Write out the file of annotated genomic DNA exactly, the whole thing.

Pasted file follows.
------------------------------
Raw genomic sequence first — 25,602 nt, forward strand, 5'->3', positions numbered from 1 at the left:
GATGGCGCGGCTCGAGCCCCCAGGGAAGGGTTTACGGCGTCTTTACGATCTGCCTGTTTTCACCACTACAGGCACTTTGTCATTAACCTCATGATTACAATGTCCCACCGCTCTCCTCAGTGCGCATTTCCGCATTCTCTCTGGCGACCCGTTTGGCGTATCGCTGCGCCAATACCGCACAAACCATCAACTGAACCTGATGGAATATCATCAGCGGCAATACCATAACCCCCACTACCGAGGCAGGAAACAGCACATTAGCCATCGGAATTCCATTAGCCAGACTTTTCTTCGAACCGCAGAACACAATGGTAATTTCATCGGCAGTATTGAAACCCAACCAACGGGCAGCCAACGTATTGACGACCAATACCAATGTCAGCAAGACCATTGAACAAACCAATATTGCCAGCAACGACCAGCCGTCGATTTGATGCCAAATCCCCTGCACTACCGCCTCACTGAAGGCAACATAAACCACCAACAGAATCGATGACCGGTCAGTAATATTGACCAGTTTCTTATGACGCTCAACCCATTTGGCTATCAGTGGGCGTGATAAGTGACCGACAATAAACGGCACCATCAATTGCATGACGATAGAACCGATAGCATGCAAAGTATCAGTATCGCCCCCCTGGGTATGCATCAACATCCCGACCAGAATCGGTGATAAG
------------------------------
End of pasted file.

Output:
Raw genomic sequence first — 25,602 nt, forward strand, 5'->3', positions numbered from 1 at the left:
GATGGCGCGGCTCGAGCCCCCAGGGAAGGGTTTACGGCGTCTTTACGATCTGCCTGTTTTCACCACTACAGGCACTTTGTCATTAACCTCATGATTACAATGTCCCACCGCTCTCCTCAGTGCGCATTTCCGCATTCTCTCTGGCGACCCGTTTGGCGTATCGCTGCGCCAATACCGCACAAACCATCAACTGAACCTGATGGAATATCATCAGCGGCAATACCATAACCCCCACTACCGAGGCAGGAAACAGCACATTAGCCATCGGAATTCCATTAGCCAGACTTTTCTTCGAACCGCAGAACACAATGGTAATTTCATCGGCAGTATTGAAACCCAACCAACGGGCAGCCAACGTATTGACGACCAATACCAATGTCAGCAAGACCATTGAACAAACCAATATTGCCAGCAACGACCAGCCGTCGATTTGATGCCAAATCCCCTGCACTACCGCCTCACTGAAGGCAACATAAACCACCAACAGAATCGATGACCGGTCAGTAATATTGACCAGTTTCTTATGACGCTCAACCCATTTGGCTATCAGTGGGCGTGATAAGTGACCGACAATAAACGGCACCATCAATTGCATGACGATAGAACCGATAGCATGCAAAGTATCAGTATCGCCCCCCTGGGTATGCATCAACATCCCGACCAGAATCGGTGATAAG